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Let them meet the plane in the points B, D. Draw DE at right angles to DB, in the plane BDE, and let E be

Α,

C any point in it: Join AE, AD, EB. Because ABE is a right angle, AB + BE: = (47. 1.) AE%, and because BDE is a right angle, BE? = BD2 + DE2 ; therefore ABP + BD2 + DE2 = AE2; now, AB2 + BD2=AD2, because ABD is a right angle, therefore AD3 +DE:=AE, and ADĚ is therefore a (48. 1.) right angle. There В. fore ED is perpendicular to the three lines BD, DA, DC, whence these lines are in one plane (5. 2. Sup.). But AB is in the plane in which are BD, DA, because any three straight lines, which meet one another, are in one plane (2.

E 2. Sup.): Therefore AB, BD, DC are in one plane ; and each of the angles ABD, BDC is a right angle ; therefore AB is parallel (28. 1.) to CD. Wherefore, if two straight lines, &c. Q. E. D.

PROP. VII. THEOR.

C G

If two straight lines be parallel, and one of them pit right angles to a

plane; the other is also at right angles to the same plane. Let AB, CD be two parallel straight lines, and let one of them AB be at right angles to a plane ; the

A other CD is at right angles to the same plane.

For, if CD be not perpendicular to the plane to which AB is perpendicular, let DG be perpendicular to it. Then (6. 2. Sup.) DG is parallel to AB : DG and DC there. E fore are both parallel to AB, and are drawn through the same point

B

DD, which is impossible (11. Ax. 1.).

F Therefore, &c. Q. E. D.

PROP. VIII. THEOR.

two straight lines which are each of them parallel to the same straight

line, though not both in the same plane with it, are parallel to one another

Let AB, CD be each of them parallel to EF, and not in the same plane with it; AB shall be parallel to CD.

In EF take any point G, from which draw, in the plane passing through EF, AB, the straight line GH at right angles to EF ; and in the plane passing through EF, CD, draw GK at right angles to the

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same EF. And because EF is perpendicular both to GH and GK, it is perpendicular (4. 2. Sup.) to the plane HGK passing through them : and EF is parallel to AB; therefore AB is at right angles (7. 2. Sup.) to the plane HGK. For the same reason, CD is A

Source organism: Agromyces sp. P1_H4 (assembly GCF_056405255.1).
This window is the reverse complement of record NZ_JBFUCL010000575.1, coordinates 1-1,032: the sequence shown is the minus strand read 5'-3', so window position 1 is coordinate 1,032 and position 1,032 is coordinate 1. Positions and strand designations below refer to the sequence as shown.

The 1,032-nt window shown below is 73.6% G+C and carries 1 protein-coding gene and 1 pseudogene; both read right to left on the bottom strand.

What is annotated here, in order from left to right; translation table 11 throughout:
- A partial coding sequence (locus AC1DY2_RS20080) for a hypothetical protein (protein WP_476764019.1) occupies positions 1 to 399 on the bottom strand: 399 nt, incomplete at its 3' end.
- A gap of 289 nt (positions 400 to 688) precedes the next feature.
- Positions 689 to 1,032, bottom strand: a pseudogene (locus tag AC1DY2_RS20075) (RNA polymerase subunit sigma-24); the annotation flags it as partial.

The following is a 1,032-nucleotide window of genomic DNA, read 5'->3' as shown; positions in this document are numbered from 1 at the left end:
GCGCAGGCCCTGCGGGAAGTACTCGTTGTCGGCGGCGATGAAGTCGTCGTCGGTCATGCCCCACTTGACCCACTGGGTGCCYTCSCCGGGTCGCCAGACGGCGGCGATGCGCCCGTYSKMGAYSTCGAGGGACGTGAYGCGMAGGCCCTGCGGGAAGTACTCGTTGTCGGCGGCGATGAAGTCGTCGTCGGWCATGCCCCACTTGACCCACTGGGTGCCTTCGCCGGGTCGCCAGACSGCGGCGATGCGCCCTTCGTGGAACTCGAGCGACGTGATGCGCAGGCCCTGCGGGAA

H

B likewise at right angles to the plane HGK. Therefore AB, CD are each of them at right

E angles to the plane HGK. But

-F. if two straight lines are at right angles to the same plane, they

C

D are parallel (6. 2. Sup.) to one

K another. Therefore AB is parallel to CD. Wherefore two straight lines, &c. Q. E. D.

PROP. IX. THEOR.

If two straight lines meeting one another be parallel to two others that

meet one another, though not in the same plane with the first two; the first two and the other two shall contain equal angles.

Let the two straight lines AB, BC which meet one another be parallel to the two straight lines DE, EF that meet one another, and are not in the same plane with AB, BC. The angle ABC is equal to the angle DEF.

B Take BA, BC, ED, EF all equal to one another ; and join AD, CF, BE, AC, DF :

A. Because BA is equal and parallel to ED, therefore AD is (33. 1.) both equal and parallel to BE. For the same reason, CF is equal and parallel to BE. Therefore AD and CF are each of them equal and parallel to BE. But straight lines that are parallel to the same straight line, though not in the same plane with it, are parallel (8. 2. Sup.) to one another. Therefore AD is parallel to CF; and it is equal to it, and AC, DF join them towards D

F the same parts ; and therefore (33. 1.) AC is equal and parallel to DF. And because AB, BC are equal to DE, EF, and the base AC to the base DF ; the angle ABC is equal (8. 1.) to the angle DEF. Therefore, if two straight lines, &c. Q. E. D.

E